We are now in an era in which we have to accommodate and adapt to the changing needs of the citizens, and these needs are coming in waves fuelled by a more educated, aware and politically and technologically savvy population
by | Rushdi Abdul Rahim | firstname.lastname@example.org
It brings me great satisfaction to bring you another edition of our myForesight® magazine and I believe it is not too late to wish you Happy New Year. I sincerely hope that in ushering the New Year, it will be much better than the one we faced in 2014.
We here in myForesight® start our work with renewed vigor in trying to make the best of the year ahead. This also applies for me personally as well as my children; the eldest into his first year in secondary school while the youngest is into his second year in primary school. Even early in the year, their homework is already piling up. Anyway, as I sat down watching my children doing their homework, I asked my youngest son what is his ambition? He rambles about the jobs and occupations that he is familiar of and what interests him. As I listened to him, I wonder what would be the perfect future of work? What are the drivers, issues and challenges?
The changing nature of work has enormous implications in how we structure organizations, manage people, and design workplaces. Some organizations are already leveraging the new ways of working; others are struggling to understand what the future means. In some developed countries this has included the move of empowering people by fostering the contributory capacities that it can bring to the improvement of an individual, family, organization and society.
Globalization, technology, current geopolitical environment and demographic challenges have become more volatile. Everything is now more dynamic; from views to values and attitudes, becoming more diverse particularly those of the younger generation. Managing work and talent in today’s world has therefore become more challenging? These were the main factors considered when The Malaysian Public Service (JPA) and MIGHT through myForesight® embarked on the initiative “the Future of Malaysian Public Service”. JPA as the administrative arm of the government has a crucial role to play in facilitating the nation’s journey toward 2020 and beyond.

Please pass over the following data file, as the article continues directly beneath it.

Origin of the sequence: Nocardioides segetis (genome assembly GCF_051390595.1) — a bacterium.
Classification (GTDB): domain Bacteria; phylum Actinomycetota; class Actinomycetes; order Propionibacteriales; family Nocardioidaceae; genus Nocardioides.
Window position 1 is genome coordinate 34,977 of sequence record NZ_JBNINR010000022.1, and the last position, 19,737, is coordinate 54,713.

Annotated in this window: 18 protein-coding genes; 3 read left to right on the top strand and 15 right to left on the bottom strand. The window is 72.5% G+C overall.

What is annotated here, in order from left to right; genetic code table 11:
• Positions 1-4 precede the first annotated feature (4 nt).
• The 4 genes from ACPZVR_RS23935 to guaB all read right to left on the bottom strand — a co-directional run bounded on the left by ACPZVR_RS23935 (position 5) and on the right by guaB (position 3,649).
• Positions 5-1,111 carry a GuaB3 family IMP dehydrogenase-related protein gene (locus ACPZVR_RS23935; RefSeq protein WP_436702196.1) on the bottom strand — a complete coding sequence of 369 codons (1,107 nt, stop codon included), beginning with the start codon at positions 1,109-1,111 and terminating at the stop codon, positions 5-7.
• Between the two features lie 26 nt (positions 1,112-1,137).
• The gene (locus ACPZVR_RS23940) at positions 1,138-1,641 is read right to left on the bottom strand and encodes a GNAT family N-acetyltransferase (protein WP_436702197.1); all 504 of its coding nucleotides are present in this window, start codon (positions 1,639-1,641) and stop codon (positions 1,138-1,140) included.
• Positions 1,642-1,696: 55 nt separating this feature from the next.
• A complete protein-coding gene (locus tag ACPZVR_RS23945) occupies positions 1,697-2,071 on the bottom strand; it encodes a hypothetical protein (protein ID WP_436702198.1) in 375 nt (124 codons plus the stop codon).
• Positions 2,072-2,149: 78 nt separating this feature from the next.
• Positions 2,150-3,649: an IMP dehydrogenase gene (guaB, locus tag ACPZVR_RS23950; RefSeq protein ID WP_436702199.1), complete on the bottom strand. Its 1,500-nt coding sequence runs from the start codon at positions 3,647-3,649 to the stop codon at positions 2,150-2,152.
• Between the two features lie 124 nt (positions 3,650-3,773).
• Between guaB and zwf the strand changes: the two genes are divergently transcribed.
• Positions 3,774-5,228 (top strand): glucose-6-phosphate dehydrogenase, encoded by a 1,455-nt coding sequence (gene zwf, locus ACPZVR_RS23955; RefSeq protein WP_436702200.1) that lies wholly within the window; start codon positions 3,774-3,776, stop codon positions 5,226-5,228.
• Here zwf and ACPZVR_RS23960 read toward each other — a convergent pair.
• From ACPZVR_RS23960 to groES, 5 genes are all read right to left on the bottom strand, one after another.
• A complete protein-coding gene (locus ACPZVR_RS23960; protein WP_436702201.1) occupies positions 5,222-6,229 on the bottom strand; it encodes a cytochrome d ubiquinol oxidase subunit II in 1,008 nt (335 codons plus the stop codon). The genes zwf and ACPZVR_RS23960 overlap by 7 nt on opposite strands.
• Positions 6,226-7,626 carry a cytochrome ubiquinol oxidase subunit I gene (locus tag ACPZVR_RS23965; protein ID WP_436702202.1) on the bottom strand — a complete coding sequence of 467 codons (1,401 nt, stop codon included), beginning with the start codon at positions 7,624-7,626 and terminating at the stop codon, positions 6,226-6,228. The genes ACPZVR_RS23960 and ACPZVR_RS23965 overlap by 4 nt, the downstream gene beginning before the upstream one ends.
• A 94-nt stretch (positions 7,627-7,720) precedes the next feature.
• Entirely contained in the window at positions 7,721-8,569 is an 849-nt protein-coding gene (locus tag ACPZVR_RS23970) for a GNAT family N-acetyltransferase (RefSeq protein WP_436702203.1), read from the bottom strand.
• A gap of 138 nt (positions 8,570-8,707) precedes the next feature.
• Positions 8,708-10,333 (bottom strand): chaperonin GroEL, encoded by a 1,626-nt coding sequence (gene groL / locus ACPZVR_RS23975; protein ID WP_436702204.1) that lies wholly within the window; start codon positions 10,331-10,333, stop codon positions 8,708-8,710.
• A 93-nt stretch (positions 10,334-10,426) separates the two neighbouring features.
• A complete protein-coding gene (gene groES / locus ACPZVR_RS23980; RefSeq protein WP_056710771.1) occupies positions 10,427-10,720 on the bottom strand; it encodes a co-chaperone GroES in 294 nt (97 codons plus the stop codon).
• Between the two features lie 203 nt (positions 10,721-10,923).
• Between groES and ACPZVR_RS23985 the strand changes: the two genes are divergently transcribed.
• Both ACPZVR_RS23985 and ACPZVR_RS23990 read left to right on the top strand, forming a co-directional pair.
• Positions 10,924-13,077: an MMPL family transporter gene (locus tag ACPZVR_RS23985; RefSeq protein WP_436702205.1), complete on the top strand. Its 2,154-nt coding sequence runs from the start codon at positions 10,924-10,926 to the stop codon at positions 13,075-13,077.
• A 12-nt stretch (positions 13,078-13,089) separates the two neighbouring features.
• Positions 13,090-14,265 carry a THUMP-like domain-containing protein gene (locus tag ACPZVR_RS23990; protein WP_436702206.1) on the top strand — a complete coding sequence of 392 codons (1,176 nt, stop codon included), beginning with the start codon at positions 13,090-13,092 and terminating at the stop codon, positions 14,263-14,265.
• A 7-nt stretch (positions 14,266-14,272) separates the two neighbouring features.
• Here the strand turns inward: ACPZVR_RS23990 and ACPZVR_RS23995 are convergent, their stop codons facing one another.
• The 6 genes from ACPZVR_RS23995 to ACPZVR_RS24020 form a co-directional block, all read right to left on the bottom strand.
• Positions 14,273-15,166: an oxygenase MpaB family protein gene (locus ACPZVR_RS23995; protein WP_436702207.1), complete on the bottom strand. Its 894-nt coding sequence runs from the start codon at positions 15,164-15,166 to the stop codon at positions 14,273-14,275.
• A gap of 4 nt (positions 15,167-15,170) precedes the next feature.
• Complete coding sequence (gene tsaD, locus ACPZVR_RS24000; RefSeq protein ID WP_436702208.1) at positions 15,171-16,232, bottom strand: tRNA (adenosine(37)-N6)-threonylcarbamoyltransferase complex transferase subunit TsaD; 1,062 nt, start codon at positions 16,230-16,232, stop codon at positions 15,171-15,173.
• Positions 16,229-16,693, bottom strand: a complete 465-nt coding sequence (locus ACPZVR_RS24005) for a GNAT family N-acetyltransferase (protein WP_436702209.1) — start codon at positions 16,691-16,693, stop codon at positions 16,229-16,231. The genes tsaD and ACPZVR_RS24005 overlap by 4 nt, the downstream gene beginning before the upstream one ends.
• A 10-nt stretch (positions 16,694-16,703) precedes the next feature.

We are now in an era in which we have to accommodate and adapt to the changing needs of the citizens, and these needs are coming in waves fuelled by a more educated, aware and politically and technologically savvy population. As the population becomes more technologically savvy, so must the public service. Different modes of service delivery, and in particular those that leverage on information and communication technology (ICT), are continually being thought of, created and developed to fulfil the differing needs of the population. The Public Service will not be immune to trends that are influencing the workplace landscape.*
This entire issue will be addressing the aspiration and hope for the future of our Public Service. This includes special interviews and insights with YBhg Dato’ Sri Dr. Sharifah Zarah Syed Ahmad, previously the Deputy Director General of Public Service (Development) before being appointed as the Secretary General of Communication and Multimedia Ministry and Alun Rhydderch from the School of International Futures (SOIF).
Read our preliminary findings on the drivers on the Future of Malaysian Public Service. The outcome of the study will emphasizes on the need to develop a medium to long term strategic outlook and policy directions for the Malaysian public sector based on a clear human resources management framework. Using foresight methodology, the report will enable the government to look into the future, think strategically about the right mix of people and skills that will be required to respond to the changing national development needs and strategies with the necessary policy directives.
After more than 4 years, I do hope you still find the magazine of interest and beneficial. We welcome inputs and opinions.